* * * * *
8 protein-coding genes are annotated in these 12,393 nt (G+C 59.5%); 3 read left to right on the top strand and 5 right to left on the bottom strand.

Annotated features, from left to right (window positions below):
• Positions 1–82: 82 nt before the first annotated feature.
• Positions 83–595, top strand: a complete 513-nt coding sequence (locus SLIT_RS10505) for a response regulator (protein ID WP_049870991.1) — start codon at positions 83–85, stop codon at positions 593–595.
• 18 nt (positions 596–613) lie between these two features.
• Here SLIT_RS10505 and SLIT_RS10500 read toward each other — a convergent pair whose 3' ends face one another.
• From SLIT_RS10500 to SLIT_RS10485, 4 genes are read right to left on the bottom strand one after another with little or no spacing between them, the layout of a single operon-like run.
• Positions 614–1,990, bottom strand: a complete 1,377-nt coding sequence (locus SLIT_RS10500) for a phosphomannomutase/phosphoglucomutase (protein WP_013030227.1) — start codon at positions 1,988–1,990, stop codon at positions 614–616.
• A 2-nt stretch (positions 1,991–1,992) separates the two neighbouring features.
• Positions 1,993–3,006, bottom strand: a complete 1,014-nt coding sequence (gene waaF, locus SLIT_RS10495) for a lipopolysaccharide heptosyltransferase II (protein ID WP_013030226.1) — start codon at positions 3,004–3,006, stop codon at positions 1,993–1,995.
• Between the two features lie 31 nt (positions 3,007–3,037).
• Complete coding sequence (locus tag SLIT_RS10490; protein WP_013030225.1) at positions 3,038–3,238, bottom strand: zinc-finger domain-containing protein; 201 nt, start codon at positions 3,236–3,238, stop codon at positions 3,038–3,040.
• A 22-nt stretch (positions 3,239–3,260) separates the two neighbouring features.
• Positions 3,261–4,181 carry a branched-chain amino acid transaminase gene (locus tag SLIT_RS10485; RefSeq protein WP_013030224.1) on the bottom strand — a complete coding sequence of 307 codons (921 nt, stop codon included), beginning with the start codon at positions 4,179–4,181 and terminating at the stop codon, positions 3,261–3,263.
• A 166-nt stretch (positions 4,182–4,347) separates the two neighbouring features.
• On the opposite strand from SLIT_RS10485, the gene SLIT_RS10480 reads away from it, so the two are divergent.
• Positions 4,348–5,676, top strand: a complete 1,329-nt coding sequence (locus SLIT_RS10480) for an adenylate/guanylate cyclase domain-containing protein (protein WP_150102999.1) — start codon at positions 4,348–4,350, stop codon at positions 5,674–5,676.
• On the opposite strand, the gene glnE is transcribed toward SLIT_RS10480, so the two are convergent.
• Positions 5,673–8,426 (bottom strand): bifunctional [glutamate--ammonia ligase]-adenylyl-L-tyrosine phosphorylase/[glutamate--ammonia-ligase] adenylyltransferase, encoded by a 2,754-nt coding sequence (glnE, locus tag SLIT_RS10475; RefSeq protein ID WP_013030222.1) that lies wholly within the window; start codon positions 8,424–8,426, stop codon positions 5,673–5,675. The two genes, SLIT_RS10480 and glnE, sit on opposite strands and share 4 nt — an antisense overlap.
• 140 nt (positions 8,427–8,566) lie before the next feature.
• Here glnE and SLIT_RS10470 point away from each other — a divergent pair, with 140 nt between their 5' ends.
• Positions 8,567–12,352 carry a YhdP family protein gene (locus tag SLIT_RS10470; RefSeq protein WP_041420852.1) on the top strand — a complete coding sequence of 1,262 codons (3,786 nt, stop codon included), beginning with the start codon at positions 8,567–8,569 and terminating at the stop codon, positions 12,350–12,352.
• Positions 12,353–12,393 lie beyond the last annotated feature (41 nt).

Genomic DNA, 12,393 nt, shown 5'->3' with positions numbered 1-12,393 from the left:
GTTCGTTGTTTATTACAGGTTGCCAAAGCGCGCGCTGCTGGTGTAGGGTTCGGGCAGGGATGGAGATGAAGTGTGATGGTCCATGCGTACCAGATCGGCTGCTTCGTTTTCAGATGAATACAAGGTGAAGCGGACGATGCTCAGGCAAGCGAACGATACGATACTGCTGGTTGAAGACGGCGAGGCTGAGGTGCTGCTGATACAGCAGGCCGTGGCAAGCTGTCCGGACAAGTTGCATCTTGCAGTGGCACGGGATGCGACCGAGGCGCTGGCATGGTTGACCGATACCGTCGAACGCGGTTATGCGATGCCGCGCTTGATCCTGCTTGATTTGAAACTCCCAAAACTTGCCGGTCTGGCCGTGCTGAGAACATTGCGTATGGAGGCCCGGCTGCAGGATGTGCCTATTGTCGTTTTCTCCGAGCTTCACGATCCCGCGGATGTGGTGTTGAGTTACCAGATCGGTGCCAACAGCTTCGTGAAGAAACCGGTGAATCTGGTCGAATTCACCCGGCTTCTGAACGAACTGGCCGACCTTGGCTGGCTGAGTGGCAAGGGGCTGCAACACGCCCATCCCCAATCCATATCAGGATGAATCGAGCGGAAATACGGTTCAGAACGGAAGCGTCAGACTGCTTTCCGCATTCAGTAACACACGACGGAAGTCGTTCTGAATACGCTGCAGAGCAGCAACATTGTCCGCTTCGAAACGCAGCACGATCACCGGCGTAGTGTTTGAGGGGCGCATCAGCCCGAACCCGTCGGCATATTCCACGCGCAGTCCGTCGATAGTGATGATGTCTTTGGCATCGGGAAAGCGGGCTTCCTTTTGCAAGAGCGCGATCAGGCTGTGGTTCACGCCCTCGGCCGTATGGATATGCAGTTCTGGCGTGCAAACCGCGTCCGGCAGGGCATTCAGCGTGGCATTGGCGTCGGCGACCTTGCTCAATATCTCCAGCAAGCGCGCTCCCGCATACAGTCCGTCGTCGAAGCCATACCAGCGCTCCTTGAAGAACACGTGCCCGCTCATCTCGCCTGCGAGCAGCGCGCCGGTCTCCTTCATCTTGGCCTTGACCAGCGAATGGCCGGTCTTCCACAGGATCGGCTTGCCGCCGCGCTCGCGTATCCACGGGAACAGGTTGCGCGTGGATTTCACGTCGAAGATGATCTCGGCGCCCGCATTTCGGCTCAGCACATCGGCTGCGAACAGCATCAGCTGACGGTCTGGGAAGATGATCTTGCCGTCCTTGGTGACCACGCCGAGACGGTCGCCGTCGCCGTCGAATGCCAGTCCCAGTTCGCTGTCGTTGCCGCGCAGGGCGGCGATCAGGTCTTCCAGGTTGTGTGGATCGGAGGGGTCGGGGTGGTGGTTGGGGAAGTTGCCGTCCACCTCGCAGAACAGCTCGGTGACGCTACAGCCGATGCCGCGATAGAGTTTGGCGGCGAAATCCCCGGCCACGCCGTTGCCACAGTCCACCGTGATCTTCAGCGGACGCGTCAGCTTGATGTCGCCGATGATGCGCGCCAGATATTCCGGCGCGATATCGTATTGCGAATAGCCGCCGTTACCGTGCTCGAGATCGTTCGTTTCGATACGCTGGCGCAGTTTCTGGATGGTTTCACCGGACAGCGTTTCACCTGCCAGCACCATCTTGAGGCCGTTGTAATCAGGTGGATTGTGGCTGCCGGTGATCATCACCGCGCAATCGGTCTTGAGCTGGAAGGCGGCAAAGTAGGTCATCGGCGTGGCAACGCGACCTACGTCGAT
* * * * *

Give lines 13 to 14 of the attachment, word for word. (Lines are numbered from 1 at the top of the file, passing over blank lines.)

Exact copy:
• A 22-nt stretch (positions 3,239–3,260) separates the two neighbouring features.
• Positions 3,261–4,181 carry a branched-chain amino acid transaminase gene (locus tag SLIT_RS10485; RefSeq protein WP_013030224.1) on the bottom strand — a complete coding sequence of 307 codons (921 nt, stop codon included), beginning with the start codon at positions 4,179–4,181 and terminating at the stop codon, positions 3,261–3,263.